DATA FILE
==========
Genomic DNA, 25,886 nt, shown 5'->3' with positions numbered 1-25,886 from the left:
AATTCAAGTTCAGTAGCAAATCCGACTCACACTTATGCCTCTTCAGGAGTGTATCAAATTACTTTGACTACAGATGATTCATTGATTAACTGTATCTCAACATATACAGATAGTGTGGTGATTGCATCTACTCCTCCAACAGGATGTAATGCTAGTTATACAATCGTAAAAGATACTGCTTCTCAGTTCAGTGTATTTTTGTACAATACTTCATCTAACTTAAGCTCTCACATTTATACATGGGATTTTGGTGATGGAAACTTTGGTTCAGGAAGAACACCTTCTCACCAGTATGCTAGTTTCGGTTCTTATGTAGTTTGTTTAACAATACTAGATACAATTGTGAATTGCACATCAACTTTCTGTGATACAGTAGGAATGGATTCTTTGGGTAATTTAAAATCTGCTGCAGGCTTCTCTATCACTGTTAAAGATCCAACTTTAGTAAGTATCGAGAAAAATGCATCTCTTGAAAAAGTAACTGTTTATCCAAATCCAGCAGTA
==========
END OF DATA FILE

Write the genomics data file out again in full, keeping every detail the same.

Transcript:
Genomic DNA, 25,886 nt, shown 5'->3' with positions numbered 1-25,886 from the left:
AATTCAAGTTCAGTAGCAAATCCGACTCACACTTATGCCTCTTCAGGAGTGTATCAAATTACTTTGACTACAGATGATTCATTGATTAACTGTATCTCAACATATACAGATAGTGTGGTGATTGCATCTACTCCTCCAACAGGATGTAATGCTAGTTATACAATCGTAAAAGATACTGCTTCTCAGTTCAGTGTATTTTTGTACAATACTTCATCTAACTTAAGCTCTCACATTTATACATGGGATTTTGGTGATGGAAACTTTGGTTCAGGAAGAACACCTTCTCACCAGTATGCTAGTTTCGGTTCTTATGTAGTTTGTTTAACAATACTAGATACAATTGTGAATTGCACATCAACTTTCTGTGATACAGTAGGAATGGATTCTTTGGGTAATTTAAAATCTGCTGCAGGCTTCTCTATCACTGTTAAAGATCCAACTTTAGTAAGTATCGAGAAAAATGCATCTCTTGAAAAAGTAACTGTTTATCCAAATCCAGCAGTA